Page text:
Options and Variations:

1.) If you have the resources to attain this, try adding some whole or ground flaxseed, hempseed, or chia seed. Most likely your local health foods store will have at least one, if not all three, of these. Seeds are a great source of Omega-3’s, which support heart health and are natural anti-inflamatories. I use a mixture of all three!

IMG_49732.) You can also try frying your fruit first! To do this, put a little coconut oil into the bottom of a frying pan. Then slice your fruit into thin sheets (this works best with bananas and pears, but I have also had success with apples) and place them in the oil over medium to low heat. Be sure to flip the fruit so that most sides brown evenly. If you have access to fresh oranges, try squeezing some of the orange juice on the fruit while it’s cooking for some added sweetness! However, remember that by cooking the fruit you are bringing out more of the fruit’s sugar, so I only use method on occasion, and it’s especially nice during the winter months.



The F-Word of Nutrition

Fat. No one wants to think about it, few know it’s role, and many are suffering from two much of it in their bodies. But is fat all bad? I wanted to take a closer look at this complex macronutrient.

What even is fat? Fat is made up of carbon and hydrogen chains, and alterations to these chains result in different types of fat. Contrary to what you may think, fat is essential for keeping our body running in working order: it provides energy stores, develops and grows our brain tissue, keeps us insulated, makes up part of our cell membranes, and is essential for absorbing certain vitamins and minerals. However, there are some fats that are better for us than others, so let’s break it down:

foods-high-in-saturated-fatSaturated fats have chains that are tightly packed; that is, each carbon has a hydrogen atom, thus making the chain saturated. These fats are characterized by being solid at room temperature, and common examples include dairy products, meat fats, and coconut oil. Saturated fats have taken a tough blow from the media, and most of us have grown up with the assumption that all saturated fats are bad, which is not necessarily true. Saturated fats can increase our LDL cholesterol levels (Low-Density Lipoproteins). LDLs and HDLs (the other kind: High-Density Lipoproteins) are the protein carriers for cholesterol, a naturally occurring, waxy substance that does a variety of good thing for our bodies including the production of Vitamin D and acting as a temporary bandage at sites of inflammation. However, LDLs in excess can causes blockages in the arteries, which is bad news. Although healthy_fatssaturated fats in moderation can be beneficial.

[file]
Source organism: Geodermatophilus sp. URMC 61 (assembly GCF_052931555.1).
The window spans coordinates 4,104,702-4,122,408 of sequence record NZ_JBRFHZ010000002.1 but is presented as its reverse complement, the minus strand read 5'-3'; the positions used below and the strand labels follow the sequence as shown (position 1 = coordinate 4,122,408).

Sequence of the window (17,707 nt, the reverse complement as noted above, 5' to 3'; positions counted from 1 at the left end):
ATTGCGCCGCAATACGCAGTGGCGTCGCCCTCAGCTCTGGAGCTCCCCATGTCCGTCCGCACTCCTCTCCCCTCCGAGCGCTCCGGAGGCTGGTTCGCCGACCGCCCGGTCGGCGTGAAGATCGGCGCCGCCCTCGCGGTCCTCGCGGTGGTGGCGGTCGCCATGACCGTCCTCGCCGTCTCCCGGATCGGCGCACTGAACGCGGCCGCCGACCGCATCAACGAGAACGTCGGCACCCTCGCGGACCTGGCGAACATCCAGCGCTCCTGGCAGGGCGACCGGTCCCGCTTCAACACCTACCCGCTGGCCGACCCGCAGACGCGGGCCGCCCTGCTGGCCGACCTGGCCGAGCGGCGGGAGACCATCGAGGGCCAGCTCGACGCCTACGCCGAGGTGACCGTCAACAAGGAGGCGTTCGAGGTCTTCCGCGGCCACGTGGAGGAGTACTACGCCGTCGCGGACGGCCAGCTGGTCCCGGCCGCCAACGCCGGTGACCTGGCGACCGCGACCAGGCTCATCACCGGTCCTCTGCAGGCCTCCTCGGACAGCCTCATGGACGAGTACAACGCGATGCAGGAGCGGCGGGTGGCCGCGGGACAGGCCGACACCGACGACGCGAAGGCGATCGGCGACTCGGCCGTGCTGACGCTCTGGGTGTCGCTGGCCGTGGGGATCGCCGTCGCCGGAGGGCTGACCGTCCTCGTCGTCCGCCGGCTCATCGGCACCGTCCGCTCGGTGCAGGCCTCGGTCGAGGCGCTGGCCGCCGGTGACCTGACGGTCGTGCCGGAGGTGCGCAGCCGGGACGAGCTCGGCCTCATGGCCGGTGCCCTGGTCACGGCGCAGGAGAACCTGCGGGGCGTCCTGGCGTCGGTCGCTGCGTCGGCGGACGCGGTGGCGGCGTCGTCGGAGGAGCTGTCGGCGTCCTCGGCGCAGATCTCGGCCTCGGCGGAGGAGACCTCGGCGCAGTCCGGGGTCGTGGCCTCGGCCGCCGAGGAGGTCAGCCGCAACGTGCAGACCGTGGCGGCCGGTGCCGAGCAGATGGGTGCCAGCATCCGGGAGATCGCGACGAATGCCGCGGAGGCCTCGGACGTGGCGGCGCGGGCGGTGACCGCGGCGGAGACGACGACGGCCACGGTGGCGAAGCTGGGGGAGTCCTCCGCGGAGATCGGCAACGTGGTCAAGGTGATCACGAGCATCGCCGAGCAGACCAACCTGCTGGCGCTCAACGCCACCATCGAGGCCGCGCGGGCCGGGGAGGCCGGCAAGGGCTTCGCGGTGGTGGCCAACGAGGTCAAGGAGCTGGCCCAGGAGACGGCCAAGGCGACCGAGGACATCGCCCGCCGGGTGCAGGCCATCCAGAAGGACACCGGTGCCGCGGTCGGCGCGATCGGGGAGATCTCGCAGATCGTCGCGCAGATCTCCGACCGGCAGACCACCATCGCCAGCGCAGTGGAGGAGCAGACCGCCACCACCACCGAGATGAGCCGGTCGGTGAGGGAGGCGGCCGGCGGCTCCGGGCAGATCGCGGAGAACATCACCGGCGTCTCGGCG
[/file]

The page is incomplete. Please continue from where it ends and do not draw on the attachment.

Unsaturated fat chains are missing some hydrogen atoms, so their chains are not saturated. These fats are liquid (or very soft) at room temperature, and examples include things like avocado, nuts, and canola, sunflower, and olive oil. Unsaturated fats are considered “good fats,” because they promote the production of HDL cholesterol.

Trans fats are not natural. And I’m not just saying this; humans manufacture these fats by artificially injecting hydrogen atoms into a fat chain, a process known as hydrogenation. Trans fats increased in popularity when fast and processed foods became popular, because trans fats are used to increase a food’s shelf life. Remember the story of the Twinkie under the bed? If you leave a Twinkie or another heavily processed food under your bed for a few years and then look at it, the food will probably look exactly the same. You cannot do this with an apple, right? Fruits and vegetables will begin to rot in just a few days, thus they have an expiration date that is much much shorter. And we like this rotting process! This is what happens in our body and allows the food to be broken down and digested properly. Trans fats increase LDLs and decrease HDLs, so basically they do nothing for our health.